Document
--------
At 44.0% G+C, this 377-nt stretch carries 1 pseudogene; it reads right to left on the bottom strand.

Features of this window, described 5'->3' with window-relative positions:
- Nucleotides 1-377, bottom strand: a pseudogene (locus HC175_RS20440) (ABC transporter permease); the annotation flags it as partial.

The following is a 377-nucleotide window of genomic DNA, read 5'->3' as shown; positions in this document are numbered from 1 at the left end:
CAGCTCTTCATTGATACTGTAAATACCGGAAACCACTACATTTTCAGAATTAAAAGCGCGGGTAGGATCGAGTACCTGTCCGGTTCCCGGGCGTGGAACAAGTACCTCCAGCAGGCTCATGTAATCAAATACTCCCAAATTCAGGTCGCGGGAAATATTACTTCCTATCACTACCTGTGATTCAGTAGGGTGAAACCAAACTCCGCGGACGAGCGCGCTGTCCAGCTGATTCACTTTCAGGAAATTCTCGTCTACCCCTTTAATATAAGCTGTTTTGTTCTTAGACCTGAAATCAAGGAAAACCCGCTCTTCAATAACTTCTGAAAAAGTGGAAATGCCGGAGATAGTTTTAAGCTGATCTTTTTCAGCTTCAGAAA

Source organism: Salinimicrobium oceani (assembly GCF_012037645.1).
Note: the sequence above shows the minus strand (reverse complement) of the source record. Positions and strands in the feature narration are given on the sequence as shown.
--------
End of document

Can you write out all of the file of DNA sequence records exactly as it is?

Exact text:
At 44.0% G+C, this 377-nt stretch carries 1 pseudogene; it reads right to left on the bottom strand.

Features of this window, described 5'->3' with window-relative positions:
- Nucleotides 1-377, bottom strand: a pseudogene (locus HC175_RS20440) (ABC transporter permease); the annotation flags it as partial.

The following is a 377-nucleotide window of genomic DNA, read 5'->3' as shown; positions in this document are numbered from 1 at the left end:
CAGCTCTTCATTGATACTGTAAATACCGGAAACCACTACATTTTCAGAATTAAAAGCGCGGGTAGGATCGAGTACCTGTCCGGTTCCCGGGCGTGGAACAAGTACCTCCAGCAGGCTCATGTAATCAAATACTCCCAAATTCAGGTCGCGGGAAATATTACTTCCTATCACTACCTGTGATTCAGTAGGGTGAAACCAAACTCCGCGGACGAGCGCGCTGTCCAGCTGATTCACTTTCAGGAAATTCTCGTCTACCCCTTTAATATAAGCTGTTTTGTTCTTAGACCTGAAATCAAGGAAAACCCGCTCTTCAATAACTTCTGAAAAAGTGGAAATGCCGGAGATAGTTTTAAGCTGATCTTTTTCAGCTTCAGAAA

Source organism: Salinimicrobium oceani (assembly GCF_012037645.1).
Note: the sequence above shows the minus strand (reverse complement) of the source record. Positions and strands in the feature narration are given on the sequence as shown.